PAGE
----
Now the 300 f2.8 tripod mount is completely different, I do take that with me and use it about 50% of the time.

Only 50%?  That will go up to 100% if you upgrade to the IS Mk II, from which Canon wisely omitted the removable tripod collar.

You can do whatever you want with yours, and I know all the reasoning for other techniques. I am just pointing out, from a heavy user, that I don't use it.

I have never seen a difference in an image from using the tripod collar to using the body plate, I can tell the difference between my three tripods when viewed at the pixel level (not something I actually care much about) but there is no stability difference in actual images when I don't use the tripod ring. There is no doubt the theory supports your points, but the difference, from my actual observations, is not visible so I question its value.

As for Canon "wisely" omitting the option, well you can still take it off, but only the foot. I often use the 300 with a monopod so am ambivalent regards it being removable or not. I never use the 70-200 on a monopod, just occasionally a tripod.

But I was just providing a counterpoint, like I said, do whatever you want with yours, but don't spout theoretical irrelevancies as justification to others, it is your personal choice. I don't care if you always leave yours on because it makes you "look like a pro" or " I can tuck it in my jeans pocket" or because "it gives me a rest to balance on the palm of my hand" or any other reason, real or imagined. If I shot landscapes with it on a tripod, ever, and many people do, keeping the tripod ring on would make a lot of sense, stand in a powerboat for 6 hours shooting racing sailboats and leaving it on makes zero sense.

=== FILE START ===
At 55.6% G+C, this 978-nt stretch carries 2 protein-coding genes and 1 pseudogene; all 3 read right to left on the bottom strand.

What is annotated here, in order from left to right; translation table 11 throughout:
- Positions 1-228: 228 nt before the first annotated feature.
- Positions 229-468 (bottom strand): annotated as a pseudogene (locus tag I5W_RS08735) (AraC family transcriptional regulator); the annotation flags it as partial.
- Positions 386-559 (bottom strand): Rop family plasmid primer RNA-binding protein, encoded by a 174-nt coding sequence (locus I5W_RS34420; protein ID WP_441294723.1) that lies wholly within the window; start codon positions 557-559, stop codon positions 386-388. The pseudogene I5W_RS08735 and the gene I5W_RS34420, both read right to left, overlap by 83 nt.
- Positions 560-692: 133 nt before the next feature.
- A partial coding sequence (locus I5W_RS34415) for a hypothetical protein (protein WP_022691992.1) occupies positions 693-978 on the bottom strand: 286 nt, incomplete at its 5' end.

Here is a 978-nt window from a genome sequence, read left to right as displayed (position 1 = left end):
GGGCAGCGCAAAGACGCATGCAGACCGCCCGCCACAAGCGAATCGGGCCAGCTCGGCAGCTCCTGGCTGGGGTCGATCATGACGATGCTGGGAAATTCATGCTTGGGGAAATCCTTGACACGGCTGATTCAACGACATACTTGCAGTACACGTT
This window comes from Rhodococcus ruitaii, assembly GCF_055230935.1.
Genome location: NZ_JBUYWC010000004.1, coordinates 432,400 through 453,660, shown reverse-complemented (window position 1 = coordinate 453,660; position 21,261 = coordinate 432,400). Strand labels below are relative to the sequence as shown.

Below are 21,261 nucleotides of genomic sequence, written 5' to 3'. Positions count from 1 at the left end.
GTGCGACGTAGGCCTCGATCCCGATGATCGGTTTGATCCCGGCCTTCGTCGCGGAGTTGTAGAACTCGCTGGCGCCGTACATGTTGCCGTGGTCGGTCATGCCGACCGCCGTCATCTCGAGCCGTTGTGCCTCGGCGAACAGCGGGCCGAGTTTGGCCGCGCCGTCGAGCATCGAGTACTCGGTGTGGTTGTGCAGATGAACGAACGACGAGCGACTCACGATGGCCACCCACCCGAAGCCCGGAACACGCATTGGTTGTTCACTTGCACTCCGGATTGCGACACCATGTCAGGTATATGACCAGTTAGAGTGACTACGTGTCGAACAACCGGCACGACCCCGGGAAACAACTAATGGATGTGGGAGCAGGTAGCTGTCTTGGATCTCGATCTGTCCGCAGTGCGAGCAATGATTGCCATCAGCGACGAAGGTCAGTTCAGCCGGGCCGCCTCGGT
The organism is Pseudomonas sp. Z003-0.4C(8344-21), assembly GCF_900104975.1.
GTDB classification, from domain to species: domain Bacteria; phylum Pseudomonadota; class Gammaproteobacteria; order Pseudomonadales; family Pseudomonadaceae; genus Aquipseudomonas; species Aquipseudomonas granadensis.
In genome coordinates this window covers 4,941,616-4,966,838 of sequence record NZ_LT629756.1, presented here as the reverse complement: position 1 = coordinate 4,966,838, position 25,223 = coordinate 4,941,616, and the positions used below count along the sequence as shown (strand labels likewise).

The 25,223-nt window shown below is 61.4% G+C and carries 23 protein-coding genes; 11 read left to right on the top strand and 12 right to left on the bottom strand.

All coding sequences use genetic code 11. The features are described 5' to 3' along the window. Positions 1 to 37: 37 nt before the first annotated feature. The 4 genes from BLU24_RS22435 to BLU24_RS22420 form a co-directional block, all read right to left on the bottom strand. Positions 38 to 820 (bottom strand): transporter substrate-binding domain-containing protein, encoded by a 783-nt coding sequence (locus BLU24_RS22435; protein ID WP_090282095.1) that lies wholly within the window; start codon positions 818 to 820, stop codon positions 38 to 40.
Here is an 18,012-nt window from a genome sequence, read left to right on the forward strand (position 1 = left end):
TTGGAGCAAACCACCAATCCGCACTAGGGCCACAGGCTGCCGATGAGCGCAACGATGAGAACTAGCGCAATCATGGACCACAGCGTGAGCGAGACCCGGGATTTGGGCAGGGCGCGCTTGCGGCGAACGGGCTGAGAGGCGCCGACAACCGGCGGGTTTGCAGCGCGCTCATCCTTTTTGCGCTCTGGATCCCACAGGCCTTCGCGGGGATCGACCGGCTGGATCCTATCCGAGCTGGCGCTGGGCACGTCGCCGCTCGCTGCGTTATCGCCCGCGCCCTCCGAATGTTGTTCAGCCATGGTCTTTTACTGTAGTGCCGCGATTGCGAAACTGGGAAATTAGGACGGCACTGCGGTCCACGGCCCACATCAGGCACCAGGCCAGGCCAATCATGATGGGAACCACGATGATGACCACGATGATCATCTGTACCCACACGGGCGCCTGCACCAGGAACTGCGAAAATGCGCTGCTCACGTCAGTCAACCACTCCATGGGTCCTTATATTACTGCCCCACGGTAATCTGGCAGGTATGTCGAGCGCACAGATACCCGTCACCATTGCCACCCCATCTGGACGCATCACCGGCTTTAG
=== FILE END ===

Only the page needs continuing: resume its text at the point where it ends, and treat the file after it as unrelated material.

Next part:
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drummstikk

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Re: removing the tripod collar on the 70-200 f 2.8 II IS lens
« Reply #20 on: March 04, 2014, 07:50:45 PM »
But I was just providing a counterpoint, like I said, do whatever you want with yours, but don't spout theoretical irrelevancies as justification to others, it is your personal choice. I don't care if you always leave yours on because it makes you "look like a pro" or " I can tuck it in my jeans pocket" or because "it gives me a rest to balance on the palm of my hand" or any other reason, real or imagined.

And by all means use *your* equipment as *you* see fit. But since the center of gravity of a lens/body unit is a measurable attribute and not an imagined one, I don't think "theoretical irrelevancy" is an applicable term here.

Also, while photography is not currently my sole source of income as it has been at other times of my life, my work and invoices speak for themselves, so trying to "look like a pro" is not a concern of mine.

Canon provides the tripod collar for a reason, and for me the reasons go far beyond tripod mounting. But I also have to recognize they also make it removable for a reason, though outside certain situations where compactness or weight reduction is of a *paramount* importance, I have yet to see an expression of that reason that I find in the slightest bit persuasive.

To each his/her own.
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slclick

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Re: removing the tripod collar on the 70-200 f 2.8 II IS lens
« Reply #21 on: March 04, 2014, 09:23:55 PM »
Sometimes 'looking like a pro' is because you actually know what you are doing.
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Re: removing the tripod collar on the 70-200 f 2.8 II IS lens
« Reply #21 on: March 04, 2014, 09:23:55 PM »